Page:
Top 10 Cap Hits for 2017:

Other:

  • Projected cap space (via OverTheCap): $32,797,575
  • Twenty-first pick in draft
  • Must exercise or decline 2018 fifth-year option for TE Eric Ebron

Three Needs:

1.) Stock the second level: Since signing the four-year, $33.74MM extension prior to the 2015 season, DeAndre Levy has contributed staggeringly little to the Lions’ cause. Playing in just six games and making only 21 tackles the past two seasons, Levy can no longer be counted on to be available. But he’s still Detroit’s best linebacker and has three years and almost $19MM remaining on his deal. The Lions will likely see if Levy can retain the form that led the team to extend him, but Dave Birkett of the Detroit Free Press notes a Levy pay cut request could be forthcoming after the soon-to-be 30-year-old weak-side man’s observed his value depreciate. Levy, however, won’t need further surgery on his right knee, which plagued him in 2016 after a hip injury harpooned his 2015 slate. Just $1.75MM of Levy’s 2017 salary ($5.75MM) is guaranteed against injury for 2017, becoming fully guaranteed on the third day of the league year. But thoughts of cutting the previous outside standout would basically mean starting over at linebacker, because the Lions are reeling here.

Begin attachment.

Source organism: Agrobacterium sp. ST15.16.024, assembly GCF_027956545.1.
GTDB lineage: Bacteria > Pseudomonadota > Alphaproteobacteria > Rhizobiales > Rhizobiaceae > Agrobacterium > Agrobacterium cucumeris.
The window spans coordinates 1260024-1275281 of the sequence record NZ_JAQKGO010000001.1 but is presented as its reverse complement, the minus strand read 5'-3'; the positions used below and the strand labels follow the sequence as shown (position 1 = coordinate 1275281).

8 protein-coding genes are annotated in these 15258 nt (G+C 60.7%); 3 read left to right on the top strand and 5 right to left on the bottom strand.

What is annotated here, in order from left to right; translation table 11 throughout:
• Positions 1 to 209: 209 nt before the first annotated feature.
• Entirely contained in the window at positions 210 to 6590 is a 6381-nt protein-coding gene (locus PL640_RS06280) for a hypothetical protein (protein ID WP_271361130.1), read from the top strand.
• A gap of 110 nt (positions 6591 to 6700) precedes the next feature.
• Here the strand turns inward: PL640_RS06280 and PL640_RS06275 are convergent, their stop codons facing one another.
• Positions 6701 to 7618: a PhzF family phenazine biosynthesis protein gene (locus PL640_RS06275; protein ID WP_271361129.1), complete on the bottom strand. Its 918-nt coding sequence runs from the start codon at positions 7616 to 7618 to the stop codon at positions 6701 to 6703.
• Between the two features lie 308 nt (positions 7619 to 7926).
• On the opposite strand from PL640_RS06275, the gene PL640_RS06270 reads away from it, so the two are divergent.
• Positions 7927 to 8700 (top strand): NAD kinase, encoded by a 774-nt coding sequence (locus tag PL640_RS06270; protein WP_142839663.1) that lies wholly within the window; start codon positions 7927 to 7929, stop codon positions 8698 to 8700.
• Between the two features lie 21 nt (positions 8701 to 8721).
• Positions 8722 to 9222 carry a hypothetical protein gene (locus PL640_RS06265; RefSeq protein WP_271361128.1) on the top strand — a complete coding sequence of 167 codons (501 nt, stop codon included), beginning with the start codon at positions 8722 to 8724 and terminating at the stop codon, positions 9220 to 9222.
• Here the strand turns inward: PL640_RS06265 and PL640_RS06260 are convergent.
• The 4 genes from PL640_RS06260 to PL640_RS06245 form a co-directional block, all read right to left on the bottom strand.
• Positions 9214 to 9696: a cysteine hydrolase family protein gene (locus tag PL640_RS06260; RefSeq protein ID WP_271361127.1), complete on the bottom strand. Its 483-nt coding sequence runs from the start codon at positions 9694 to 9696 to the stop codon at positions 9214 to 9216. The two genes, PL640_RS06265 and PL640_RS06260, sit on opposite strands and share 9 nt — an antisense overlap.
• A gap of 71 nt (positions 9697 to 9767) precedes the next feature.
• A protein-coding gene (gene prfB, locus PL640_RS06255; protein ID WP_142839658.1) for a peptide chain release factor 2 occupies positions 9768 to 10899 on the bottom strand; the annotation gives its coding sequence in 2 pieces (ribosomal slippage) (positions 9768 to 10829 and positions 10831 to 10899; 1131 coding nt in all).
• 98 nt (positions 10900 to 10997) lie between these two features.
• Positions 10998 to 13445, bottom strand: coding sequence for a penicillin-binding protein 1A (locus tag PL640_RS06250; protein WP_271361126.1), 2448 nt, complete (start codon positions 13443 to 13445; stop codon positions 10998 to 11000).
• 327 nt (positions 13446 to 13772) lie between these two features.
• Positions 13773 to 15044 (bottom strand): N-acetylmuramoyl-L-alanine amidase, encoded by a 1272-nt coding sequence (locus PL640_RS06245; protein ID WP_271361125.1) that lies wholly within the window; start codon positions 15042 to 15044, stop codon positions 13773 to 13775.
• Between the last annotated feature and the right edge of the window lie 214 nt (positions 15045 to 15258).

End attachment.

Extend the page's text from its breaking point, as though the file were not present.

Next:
Levy’s extension thus far burning the Lions gives them no surefire answers on their defensive second level. Despite his 122 tackles far and away leading the team, Tahir Whitehead encountered mixed reviews. Pro Football Focus did not think the statistics gelled with Whitehead’s play level, ranking the 26-year-old as the league’s second-worst full-time linebacker last season. Whitehead is signed through 2017 after inking a two-year, $8MM extension last March. The Lions’ second-leading tackler among linebackers, Josh Bynes, is a pending UFA. A fifth-round pick from 2016, Antwione Williams, and a former waiver claim (Thurston Armbrister) represent the only other ‘backers under contract.